City code stops certain churches from housing the homeless - Action News 5 - Memphis, Tennessee

City code stops certain churches from housing the homeless

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The first program in Memphis was started by Lisa Anderson after talking with the organization in Nashville. The first program in Memphis was started by Lisa Anderson after talking with the organization in Nashville.
MEMPHIS, TN -

(WMC-TV) - The recent drop in temperatures has brought a renewed effort to shelter the homeless. But, one group has found that an ordinance is keeping them from helping those in need.

Room In The Inn is a program being run at various churches in Memphis for three years. But when Trinity United Methodist Church decided to start one in the Evergreen neighborhood, a city/county ordinance got in the way.

"We're only helping them one night," said Lois Young, who is trying to help the homeless with her church family.

The first program in Memphis was started by Lisa Anderson after talking with the organization in Nashville.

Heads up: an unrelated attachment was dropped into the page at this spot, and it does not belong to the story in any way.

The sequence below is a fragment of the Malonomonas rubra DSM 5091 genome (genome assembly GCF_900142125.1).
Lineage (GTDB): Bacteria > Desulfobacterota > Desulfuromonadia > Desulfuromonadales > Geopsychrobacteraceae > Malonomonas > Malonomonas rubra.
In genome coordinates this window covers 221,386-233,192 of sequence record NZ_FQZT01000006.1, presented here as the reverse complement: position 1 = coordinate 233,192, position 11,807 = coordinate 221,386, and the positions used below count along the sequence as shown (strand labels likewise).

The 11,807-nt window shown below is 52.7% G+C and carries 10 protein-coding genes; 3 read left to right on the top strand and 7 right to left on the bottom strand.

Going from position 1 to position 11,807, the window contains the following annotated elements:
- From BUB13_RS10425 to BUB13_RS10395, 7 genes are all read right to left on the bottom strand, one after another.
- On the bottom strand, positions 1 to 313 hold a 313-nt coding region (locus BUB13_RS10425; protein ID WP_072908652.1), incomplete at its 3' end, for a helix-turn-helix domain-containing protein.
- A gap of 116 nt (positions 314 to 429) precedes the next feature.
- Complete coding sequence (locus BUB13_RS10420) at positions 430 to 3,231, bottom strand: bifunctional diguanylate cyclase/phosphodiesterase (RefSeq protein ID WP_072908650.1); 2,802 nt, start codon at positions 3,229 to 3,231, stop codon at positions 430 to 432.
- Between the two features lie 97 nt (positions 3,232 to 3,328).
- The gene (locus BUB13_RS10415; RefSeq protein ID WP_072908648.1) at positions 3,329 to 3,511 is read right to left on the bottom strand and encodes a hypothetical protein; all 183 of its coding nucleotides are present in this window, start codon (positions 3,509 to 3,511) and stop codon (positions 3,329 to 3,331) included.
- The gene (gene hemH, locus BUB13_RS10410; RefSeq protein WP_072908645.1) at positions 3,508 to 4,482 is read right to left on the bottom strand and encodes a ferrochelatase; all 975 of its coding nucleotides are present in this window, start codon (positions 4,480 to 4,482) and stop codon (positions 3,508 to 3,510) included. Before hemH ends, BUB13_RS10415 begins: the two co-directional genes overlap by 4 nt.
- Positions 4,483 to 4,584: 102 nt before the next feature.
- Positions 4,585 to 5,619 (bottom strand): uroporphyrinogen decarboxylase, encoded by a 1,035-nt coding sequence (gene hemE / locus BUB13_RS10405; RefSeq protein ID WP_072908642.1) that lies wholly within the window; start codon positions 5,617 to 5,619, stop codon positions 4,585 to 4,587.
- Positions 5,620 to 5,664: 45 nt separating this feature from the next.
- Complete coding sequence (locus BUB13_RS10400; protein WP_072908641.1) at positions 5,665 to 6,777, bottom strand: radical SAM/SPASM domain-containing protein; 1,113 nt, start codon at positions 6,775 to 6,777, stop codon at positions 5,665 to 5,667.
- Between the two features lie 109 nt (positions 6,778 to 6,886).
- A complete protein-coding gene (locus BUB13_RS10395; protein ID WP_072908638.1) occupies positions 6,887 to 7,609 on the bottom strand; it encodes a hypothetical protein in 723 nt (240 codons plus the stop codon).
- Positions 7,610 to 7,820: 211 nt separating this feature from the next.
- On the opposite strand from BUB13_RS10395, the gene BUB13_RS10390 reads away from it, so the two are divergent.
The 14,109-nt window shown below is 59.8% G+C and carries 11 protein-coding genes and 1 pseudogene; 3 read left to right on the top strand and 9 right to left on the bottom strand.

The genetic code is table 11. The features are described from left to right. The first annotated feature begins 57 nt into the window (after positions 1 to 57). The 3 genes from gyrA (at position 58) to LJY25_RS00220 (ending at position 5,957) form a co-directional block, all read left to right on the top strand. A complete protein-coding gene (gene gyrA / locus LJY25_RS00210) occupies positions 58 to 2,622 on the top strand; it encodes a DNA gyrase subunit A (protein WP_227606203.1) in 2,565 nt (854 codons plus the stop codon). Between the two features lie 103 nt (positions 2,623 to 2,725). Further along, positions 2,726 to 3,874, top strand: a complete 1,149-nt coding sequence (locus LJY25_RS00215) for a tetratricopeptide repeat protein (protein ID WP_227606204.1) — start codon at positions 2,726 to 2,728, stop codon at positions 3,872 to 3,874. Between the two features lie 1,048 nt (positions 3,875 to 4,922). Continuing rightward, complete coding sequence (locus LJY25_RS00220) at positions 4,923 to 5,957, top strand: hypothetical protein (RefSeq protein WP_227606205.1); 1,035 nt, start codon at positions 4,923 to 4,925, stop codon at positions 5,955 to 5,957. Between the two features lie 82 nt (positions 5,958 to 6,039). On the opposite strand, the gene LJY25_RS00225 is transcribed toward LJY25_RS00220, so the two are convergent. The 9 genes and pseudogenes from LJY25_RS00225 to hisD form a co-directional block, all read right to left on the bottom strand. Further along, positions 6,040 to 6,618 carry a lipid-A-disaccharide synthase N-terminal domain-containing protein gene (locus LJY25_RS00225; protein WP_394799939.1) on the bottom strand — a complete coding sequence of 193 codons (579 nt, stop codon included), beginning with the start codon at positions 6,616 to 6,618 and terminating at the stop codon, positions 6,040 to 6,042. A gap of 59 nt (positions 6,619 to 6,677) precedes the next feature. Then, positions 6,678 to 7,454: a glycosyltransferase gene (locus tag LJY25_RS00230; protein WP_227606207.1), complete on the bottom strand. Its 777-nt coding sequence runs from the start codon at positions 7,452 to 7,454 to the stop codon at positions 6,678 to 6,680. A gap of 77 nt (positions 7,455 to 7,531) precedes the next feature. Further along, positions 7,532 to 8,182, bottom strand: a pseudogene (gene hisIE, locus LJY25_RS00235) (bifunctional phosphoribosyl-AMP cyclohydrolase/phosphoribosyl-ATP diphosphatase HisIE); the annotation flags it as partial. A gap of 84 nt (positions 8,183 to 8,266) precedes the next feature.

"The goal of Room In The Inn is to provide hospitality first and foremost in an environment that's safe and non-violent and warm," said Anderson.

"The church goes to a designated location downtown, picks up 12 unsheltered individuals and brings them back to the church and makes them a nice warm meal, a place to sleep for the night," explained Young.

But a city/county ordinance written in the Unified Development Code prohibits housing anyone at the church, as well as many others.

"They are prohibited from having overnight accommodations unless they sit on a site of five acres or more," said Josh Whitehead, director of planning for Memphis and Shelby County. "So some of your smaller places of worship would be prohibited to have overnight accommodations."

Whitehead says that is a tough code to enforce unless someone files a complaint, which is what happened after the Evergreen Neighborhood Association published an article about Room In The Inn.

"It has been disappointing that people are opposed to churches housing the homeless people. But code is there for a reason, it's for safety reasons and we understand that and respect that. We just want to have people off the street in the winter," added Anderson.

Whitehead admits the ordinance is vague and could use a revision, but that could take months.

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